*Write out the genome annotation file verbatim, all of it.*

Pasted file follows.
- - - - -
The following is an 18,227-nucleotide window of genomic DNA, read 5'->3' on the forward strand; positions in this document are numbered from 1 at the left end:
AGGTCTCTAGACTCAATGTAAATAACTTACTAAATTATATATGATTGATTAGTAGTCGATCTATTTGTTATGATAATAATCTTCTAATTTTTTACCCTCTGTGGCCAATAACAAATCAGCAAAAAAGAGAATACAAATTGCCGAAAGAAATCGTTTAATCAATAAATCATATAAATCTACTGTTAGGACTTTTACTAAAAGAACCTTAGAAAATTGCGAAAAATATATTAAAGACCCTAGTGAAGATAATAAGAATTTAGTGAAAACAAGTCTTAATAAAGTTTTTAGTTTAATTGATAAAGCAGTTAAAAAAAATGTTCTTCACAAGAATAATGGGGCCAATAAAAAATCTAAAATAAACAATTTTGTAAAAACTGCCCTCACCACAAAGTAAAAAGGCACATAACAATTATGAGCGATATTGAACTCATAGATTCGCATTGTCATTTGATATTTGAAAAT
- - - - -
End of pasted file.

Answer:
The following is an 18,227-nucleotide window of genomic DNA, read 5'->3' on the forward strand; positions in this document are numbered from 1 at the left end:
AGGTCTCTAGACTCAATGTAAATAACTTACTAAATTATATATGATTGATTAGTAGTCGATCTATTTGTTATGATAATAATCTTCTAATTTTTTACCCTCTGTGGCCAATAACAAATCAGCAAAAAAGAGAATACAAATTGCCGAAAGAAATCGTTTAATCAATAAATCATATAAATCTACTGTTAGGACTTTTACTAAAAGAACCTTAGAAAATTGCGAAAAATATATTAAAGACCCTAGTGAAGATAATAAGAATTTAGTGAAAACAAGTCTTAATAAAGTTTTTAGTTTAATTGATAAAGCAGTTAAAAAAAATGTTCTTCACAAGAATAATGGGGCCAATAAAAAATCTAAAATAAACAATTTTGTAAAAACTGCCCTCACCACAAAGTAAAAAGGCACATAACAATTATGAGCGATATTGAACTCATAGATTCGCATTGTCATTTGATATTTGAAAAT